Single-Incision Surgery Has Higher Cost with Equivalent Pain and Quality-of-Life Scores Compared with Multiple-Incision Laparoscopic Cholecystectomy: A Prospective Randomized Blinded Comparison

ArticleinJournal of the American College of Surgeons 215(5):702-8 · July 2012with11 Reads
Impact Factor: 5.12 · DOI: 10.1016/j.jamcollsurg.2012.05.038 · Source: PubMed

    Abstract

    Since the development of single-incision surgery, several retrospective studies have demonstrated its feasibility; however, randomized prospective trials are still lacking. We report a prospective randomized single-blinded trial with a cost analysis of single-incision (SI) to multi-incision (MI) laparoscopic cholecystectomy.
    After obtaining IRB approval, patients with chronic cholecystitis, acute cholecystitis, or biliary dyskinesia were offered participation in this multihospital, multisurgeon trial. Consenting patients were computer randomized into either a transumbilical SI or standard MI group; patient data were then entered into a prospective database.
    We report 79 patients that were prospectively enrolled and analyzed. Total hospital charges were found to be significantly different between SI and MI groups (MI $15,717 ± $14,231 vs SI $17,817 ± $5,358; p < 0.0001). Broken down further, the following subcharges were found to also be significant: operating room charges (MI $4,445 ± $1,078 vs SI $5,358 ± 893; p < 0.0001); medical/surgical supplies (MI $3,312 ± $6,526 vs SI $5,102 ± $1,529; p < 0.0001); and anesthesia costs (MI $579 ± $7,616 vs SI $820 ± $23,957; p < 0.0001). A validated survey (ie, Surgical Outcomes Measurement System) was used to evaluate various patient quality-of-life parameters at set visits after surgery; scores were statistically equivalent for fatigue, physical function, and satisfaction with results. No difference was found between visual analogue scale scores or inpatient and outpatient pain-medication use.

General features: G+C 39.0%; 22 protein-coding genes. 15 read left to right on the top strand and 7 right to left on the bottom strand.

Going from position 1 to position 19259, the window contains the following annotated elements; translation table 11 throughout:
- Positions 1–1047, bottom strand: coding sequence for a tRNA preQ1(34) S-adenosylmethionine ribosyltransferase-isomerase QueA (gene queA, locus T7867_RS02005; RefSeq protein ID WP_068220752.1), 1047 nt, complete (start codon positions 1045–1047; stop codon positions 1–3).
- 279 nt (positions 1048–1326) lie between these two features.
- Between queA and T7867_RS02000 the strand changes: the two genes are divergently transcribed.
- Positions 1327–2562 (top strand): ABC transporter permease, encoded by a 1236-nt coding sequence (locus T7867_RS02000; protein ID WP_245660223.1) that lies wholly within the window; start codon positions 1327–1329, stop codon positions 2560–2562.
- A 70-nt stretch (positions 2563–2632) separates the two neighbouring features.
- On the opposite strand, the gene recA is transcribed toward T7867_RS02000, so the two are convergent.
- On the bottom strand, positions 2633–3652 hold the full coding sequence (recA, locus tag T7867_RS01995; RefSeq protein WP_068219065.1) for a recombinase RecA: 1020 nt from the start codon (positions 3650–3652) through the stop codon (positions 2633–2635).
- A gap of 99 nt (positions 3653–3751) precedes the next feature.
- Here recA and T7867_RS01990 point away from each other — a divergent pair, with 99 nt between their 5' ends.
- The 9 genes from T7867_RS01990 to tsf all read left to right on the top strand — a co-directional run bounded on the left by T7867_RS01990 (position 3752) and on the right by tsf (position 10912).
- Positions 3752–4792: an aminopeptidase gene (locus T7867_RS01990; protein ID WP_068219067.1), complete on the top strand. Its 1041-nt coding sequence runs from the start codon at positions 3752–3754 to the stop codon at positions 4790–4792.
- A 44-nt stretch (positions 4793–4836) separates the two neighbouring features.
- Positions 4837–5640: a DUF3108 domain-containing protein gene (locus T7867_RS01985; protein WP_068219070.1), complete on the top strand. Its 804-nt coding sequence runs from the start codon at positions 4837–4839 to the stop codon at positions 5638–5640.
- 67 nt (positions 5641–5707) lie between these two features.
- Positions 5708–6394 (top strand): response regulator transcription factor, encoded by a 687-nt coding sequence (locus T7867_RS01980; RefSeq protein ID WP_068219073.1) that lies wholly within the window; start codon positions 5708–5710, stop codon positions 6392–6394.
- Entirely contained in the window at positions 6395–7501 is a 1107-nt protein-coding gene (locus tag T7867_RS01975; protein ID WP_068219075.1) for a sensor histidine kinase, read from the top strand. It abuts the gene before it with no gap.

We show SI surgery to have higher costs than MI surgery with equivalent quality-of-life scores, pain analogue scores, and pain-medication use.